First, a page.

Strolling across the road at Ongava is the Leopard Tortoise. These reptiles' shells are created in such a way to provide shelter and protection, as well as storage for water.
The shells are made of scutes and many people believe that you can tell the age of the tortoise by counting the number of lines on the scutes. It's so hard that it protects the tortoise from many predators trying to crack its shell.
On the bottom part of the tortoise's shell is where it stores water to s...ustain itself during the dry season. When touched or picked up though, it releases the water as a defence mechanism so it's best to leave the tortoise untouched, especially during the dry seasons as it will most likely die of water shortage.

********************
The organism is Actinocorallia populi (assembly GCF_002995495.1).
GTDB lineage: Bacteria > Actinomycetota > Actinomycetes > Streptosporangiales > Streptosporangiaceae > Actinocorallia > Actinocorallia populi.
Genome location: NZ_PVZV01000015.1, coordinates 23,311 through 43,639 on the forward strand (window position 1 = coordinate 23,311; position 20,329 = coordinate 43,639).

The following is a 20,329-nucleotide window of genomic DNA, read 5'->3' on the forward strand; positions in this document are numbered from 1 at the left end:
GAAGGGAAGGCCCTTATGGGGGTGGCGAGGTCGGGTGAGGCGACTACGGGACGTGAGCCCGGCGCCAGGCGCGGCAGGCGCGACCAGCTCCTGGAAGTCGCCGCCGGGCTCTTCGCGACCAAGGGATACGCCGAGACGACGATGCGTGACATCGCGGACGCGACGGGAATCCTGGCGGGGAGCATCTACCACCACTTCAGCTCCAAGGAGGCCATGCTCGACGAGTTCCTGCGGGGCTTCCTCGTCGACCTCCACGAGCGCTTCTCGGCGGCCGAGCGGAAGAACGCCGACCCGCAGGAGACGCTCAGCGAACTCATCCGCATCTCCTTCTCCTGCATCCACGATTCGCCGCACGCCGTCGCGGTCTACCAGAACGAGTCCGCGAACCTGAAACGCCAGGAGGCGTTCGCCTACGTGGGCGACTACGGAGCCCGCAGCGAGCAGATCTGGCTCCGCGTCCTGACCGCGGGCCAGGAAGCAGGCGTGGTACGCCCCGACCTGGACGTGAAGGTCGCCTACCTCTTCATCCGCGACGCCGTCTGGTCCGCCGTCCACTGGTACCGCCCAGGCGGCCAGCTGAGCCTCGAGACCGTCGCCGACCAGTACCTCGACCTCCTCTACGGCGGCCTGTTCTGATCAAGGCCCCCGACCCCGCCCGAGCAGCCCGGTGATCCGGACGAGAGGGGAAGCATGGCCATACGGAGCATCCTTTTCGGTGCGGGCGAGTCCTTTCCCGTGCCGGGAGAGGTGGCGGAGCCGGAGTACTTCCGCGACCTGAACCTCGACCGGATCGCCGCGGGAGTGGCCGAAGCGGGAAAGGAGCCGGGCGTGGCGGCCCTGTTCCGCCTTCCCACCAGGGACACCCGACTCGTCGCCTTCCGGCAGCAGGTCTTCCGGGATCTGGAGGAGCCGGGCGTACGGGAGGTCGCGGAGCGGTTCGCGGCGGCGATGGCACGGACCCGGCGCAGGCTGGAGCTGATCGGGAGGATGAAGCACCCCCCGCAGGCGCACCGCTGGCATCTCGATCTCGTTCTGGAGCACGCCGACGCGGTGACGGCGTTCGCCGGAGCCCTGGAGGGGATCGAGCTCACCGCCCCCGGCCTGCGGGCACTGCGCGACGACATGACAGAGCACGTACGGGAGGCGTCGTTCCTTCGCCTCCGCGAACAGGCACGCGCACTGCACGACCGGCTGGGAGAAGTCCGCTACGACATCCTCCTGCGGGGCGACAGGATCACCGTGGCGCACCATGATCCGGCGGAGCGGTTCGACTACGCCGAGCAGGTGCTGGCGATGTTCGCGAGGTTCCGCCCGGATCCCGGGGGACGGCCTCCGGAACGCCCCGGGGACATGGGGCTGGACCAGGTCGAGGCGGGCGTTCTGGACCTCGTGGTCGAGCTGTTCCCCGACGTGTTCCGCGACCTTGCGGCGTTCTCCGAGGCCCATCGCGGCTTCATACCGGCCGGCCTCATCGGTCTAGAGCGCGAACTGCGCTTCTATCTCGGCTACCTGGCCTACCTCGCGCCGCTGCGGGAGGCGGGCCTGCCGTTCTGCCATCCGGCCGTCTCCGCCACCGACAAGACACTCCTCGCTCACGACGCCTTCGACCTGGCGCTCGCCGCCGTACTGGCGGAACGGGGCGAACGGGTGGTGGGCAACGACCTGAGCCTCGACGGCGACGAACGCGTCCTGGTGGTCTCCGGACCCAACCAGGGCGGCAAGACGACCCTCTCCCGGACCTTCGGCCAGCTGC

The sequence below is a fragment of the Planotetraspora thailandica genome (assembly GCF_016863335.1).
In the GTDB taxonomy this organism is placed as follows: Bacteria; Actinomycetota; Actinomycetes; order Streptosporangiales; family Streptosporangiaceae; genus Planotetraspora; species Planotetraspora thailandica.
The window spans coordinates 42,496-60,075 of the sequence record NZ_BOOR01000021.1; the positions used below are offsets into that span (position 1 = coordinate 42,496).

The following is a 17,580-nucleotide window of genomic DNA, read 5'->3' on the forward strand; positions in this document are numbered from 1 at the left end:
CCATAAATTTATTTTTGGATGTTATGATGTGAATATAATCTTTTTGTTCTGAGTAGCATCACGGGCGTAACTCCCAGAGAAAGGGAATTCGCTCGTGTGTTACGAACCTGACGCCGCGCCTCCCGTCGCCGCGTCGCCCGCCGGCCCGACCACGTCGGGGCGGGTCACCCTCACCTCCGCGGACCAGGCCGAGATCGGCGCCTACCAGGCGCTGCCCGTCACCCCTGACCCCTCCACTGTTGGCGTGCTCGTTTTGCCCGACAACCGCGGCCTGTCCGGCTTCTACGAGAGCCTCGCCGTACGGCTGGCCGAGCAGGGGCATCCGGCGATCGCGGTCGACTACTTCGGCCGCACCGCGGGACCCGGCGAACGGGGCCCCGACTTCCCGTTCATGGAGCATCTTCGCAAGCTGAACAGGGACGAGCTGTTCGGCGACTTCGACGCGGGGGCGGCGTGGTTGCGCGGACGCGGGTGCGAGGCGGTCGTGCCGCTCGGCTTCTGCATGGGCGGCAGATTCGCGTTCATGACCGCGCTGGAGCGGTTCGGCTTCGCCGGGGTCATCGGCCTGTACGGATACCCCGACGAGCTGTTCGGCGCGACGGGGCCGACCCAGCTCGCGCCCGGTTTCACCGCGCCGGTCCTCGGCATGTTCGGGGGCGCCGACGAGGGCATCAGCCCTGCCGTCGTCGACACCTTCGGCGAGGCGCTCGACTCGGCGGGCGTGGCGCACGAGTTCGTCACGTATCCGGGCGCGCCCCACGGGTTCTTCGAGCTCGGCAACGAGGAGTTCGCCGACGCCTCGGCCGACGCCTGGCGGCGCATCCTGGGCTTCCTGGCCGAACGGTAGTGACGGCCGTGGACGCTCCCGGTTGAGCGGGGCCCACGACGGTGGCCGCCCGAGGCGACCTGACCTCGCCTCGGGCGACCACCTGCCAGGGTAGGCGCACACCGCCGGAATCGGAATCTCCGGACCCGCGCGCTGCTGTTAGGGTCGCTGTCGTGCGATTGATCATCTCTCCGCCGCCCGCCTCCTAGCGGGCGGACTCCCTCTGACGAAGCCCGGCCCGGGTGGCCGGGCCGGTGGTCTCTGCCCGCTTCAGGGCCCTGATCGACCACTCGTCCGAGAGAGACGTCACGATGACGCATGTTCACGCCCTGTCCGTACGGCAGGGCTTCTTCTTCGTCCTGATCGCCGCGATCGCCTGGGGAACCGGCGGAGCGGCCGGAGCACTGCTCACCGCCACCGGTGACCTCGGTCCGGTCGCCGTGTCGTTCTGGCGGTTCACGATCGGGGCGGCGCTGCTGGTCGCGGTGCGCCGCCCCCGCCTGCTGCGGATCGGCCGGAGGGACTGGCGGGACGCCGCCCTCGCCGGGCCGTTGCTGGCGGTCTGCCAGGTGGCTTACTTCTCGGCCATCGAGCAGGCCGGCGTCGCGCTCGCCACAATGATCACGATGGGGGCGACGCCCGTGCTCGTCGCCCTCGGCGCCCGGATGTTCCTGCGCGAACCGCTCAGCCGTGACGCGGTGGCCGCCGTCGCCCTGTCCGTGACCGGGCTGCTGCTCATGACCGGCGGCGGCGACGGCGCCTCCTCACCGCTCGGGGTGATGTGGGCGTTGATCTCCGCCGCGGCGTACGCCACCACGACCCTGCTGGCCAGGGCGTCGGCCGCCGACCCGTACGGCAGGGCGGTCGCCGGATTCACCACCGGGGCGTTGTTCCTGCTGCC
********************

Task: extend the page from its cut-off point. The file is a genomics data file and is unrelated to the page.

Leopard tortoises can live up to 80 years and can weigh about 40 kg.
When visiting Ongava you should try to spot as many as possible, as Leopard Tortoises are the most common ones found here!
Coraciidae is their scientific name, but we more often speak of them as Rollers. They are called Rollers because of the aerial acrobatics they perform to display their willingness to mate, or during territorial flights.
Photographed at Ongava, is the Lilacbreasted Roller which is one of the five Roller species in Namibia.